i remember the total exploitation of shayk qaradawi in london spectacle. total car crash.

  24. Vic — on 20th June, 2011 at 10:27 pm  

    “human rights bitches”

    Hard to keep the ‘love and hugs’ mask up, eh?

    Scores of hate preachers have been documented as speaking at ELM in recent years. I’m not sure what you mean by a ‘boundary issue’.

    “but for sure ganging up on homosexuals isnt an institutional aim.”

    The plentiful evidence suggests otherwise. But evidently, if over several years scores of Christian preachers at one church preached hatred of Muslims, including advocating imprisoning or killing them, you and ELM would presumably be okay with that? Sure you would.

  25. fugstar — on 21st June, 2011 at 12:15 pm  

    I think the problems tend to be generated by external hires. These things arent particularly internally monitored, which will change now.

    I am afraid to say that I think you are playing human-rights-bitch here. Its great that you have a definition of a human being, albeit a fairly provincial one, I am happy for you, but theres really no need to bash people on the head with it. Thats where it gets bitchy rather than reformative or dialogical.

    By boundary issue I mean the idea that there is some threshold of human compatability, defined by white secular-liberal institutions of power. If people do not meet this threshold of humanity, then they are fair game.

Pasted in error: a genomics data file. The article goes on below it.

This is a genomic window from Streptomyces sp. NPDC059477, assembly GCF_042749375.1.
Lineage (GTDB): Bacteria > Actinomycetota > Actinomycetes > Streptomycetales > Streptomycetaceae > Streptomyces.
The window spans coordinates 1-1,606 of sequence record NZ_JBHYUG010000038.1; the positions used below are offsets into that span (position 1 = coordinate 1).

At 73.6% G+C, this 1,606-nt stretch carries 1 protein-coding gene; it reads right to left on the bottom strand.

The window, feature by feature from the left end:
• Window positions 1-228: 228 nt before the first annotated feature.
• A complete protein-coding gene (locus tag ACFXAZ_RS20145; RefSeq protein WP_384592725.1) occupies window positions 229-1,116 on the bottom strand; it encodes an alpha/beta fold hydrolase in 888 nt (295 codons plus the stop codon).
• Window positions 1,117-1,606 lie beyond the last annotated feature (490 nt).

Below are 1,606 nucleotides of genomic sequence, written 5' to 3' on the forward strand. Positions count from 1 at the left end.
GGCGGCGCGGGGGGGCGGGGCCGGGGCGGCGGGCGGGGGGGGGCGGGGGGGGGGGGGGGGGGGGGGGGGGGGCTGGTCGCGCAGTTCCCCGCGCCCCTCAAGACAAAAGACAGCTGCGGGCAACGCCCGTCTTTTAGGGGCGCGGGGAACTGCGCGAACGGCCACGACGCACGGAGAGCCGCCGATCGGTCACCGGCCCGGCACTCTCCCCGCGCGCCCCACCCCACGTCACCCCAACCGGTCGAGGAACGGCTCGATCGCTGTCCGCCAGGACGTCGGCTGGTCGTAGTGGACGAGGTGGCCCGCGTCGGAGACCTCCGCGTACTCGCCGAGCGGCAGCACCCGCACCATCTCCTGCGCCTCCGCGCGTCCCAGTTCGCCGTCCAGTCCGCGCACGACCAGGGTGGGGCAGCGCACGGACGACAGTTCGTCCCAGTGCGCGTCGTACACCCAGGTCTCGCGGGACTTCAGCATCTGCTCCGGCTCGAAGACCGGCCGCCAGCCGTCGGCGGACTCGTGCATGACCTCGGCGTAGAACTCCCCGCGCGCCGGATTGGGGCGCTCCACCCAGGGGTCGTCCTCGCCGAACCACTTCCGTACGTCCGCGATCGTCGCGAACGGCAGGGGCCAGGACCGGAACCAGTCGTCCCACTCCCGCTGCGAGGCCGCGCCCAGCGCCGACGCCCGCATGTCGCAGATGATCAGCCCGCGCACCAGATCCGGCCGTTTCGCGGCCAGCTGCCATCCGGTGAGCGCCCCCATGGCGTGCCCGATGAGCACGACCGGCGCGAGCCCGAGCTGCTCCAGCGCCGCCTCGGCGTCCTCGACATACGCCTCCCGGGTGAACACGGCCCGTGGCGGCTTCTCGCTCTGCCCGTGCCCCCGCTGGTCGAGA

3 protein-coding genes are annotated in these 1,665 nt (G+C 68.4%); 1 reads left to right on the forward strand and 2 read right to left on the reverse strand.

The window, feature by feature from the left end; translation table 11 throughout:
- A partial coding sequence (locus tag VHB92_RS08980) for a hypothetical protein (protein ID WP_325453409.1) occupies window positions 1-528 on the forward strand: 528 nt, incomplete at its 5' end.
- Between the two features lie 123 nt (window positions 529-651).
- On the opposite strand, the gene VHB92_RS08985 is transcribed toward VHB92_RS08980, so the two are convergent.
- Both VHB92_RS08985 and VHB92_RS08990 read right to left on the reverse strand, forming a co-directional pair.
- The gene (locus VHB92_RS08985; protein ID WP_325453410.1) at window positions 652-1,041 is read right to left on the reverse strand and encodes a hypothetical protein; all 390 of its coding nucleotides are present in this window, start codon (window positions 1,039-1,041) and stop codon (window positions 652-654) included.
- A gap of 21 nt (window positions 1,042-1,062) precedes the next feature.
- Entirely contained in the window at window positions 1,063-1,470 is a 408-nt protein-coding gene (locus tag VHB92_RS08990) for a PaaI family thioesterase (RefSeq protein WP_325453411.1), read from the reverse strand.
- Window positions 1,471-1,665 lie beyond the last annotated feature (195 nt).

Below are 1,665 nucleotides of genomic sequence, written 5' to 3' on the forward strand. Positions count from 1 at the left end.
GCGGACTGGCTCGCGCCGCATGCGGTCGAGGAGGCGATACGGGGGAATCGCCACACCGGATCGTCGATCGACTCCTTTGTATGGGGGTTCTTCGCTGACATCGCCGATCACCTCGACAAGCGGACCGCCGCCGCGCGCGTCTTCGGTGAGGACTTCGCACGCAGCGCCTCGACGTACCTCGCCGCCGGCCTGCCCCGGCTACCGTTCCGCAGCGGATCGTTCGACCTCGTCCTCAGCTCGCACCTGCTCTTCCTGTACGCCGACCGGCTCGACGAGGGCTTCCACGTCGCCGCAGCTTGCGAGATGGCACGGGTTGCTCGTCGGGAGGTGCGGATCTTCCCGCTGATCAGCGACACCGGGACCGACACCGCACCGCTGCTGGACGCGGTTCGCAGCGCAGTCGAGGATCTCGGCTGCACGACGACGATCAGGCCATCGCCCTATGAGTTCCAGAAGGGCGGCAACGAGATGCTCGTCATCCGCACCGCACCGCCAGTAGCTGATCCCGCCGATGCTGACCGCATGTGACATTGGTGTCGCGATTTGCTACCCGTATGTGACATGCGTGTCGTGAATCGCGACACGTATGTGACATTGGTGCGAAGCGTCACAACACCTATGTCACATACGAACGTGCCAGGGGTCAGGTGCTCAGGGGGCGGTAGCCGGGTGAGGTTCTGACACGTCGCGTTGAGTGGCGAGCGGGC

I think its good that a high profile mosque tries to address complaints of discrimination in their own way. I think the letter from the activists ‘suggesting/threatening’ the mosque is interesting too, displays a very ungrounded view of communication and dialogue within the Muslim communities.

    I say give it some time. People of actual good will and experience generally will. Obviously a decision has been made at a senior level to pay more attention to this kind of complaint.

    I remember how in the early days of the anti war movement people were averse to working together, they mostly got along with it.

    Earlier this feeling came up when the nail bomber was doing his thing.

  26. Vic — on 21st June, 2011 at 11:22 pm  

    “By boundary issue I mean the idea that there is some threshold of human compatability, defined by white secular-liberal institutions of power. If people do not meet this threshold of humanity, then they are fair game.”

    They host preachers who advocate killing gay people, and then for you THEY are the victims when they are criticised for this. That says plenty about your warped idea of ‘human rights’. Homophobic people figure right up there, so long as they are Muslims. Gay people themselves… not so much. A little less human, evidently.

    “Its great that you have a definition of a human being, albeit a fairly provincial one, I am happy for you,”

    My definition of human rights is equality, regardless of religion, race, sex or sexuality. Nothing provincial about that.

    “I think the letter from the activists ‘suggesting/threatening’ the mosque is interesting too,”

    No threatening going on. To use the word threat in this context is grotesque. it’s not gay people advocating killing Muslims or advocating Muslim-free zones. There is no equivalence.